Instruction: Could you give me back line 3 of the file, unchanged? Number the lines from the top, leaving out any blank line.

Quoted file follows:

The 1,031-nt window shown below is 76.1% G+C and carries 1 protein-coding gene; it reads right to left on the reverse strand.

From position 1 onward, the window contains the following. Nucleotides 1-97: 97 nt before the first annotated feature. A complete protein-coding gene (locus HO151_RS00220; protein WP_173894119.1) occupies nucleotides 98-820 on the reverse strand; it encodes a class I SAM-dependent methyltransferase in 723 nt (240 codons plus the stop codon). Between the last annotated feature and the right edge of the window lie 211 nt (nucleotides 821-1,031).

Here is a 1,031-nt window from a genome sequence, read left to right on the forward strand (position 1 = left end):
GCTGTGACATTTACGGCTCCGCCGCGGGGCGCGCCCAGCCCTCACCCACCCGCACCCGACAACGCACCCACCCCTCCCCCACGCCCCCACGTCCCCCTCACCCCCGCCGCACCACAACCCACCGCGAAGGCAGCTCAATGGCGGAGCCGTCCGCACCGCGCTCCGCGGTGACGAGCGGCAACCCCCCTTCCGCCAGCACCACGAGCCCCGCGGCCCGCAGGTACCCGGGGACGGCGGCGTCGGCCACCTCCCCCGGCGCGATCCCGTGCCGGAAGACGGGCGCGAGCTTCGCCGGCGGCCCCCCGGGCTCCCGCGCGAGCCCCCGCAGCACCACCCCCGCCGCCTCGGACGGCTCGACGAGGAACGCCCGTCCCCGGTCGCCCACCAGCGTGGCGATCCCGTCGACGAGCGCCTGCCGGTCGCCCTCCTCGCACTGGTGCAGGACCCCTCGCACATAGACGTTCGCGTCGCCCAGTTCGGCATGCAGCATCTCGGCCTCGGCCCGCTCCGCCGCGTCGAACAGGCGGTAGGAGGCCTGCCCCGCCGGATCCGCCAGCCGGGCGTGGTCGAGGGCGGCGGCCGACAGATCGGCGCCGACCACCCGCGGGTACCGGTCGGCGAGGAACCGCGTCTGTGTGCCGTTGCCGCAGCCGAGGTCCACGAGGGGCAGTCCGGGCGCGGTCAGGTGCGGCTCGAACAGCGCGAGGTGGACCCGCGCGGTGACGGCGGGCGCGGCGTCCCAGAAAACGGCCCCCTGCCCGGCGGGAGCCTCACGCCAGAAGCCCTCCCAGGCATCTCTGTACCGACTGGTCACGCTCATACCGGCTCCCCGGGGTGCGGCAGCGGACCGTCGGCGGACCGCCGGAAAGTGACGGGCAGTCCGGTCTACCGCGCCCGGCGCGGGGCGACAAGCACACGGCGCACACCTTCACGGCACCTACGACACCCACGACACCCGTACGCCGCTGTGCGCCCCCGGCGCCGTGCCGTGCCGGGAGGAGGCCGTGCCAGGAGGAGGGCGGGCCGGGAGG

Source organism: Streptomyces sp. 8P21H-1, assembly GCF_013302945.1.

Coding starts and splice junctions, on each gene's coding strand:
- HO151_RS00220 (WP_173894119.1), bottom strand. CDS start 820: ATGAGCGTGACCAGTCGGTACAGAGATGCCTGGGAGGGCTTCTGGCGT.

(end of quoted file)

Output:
Here is a 1,031-nt window from a genome sequence, read left to right on the forward strand (position 1 = left end):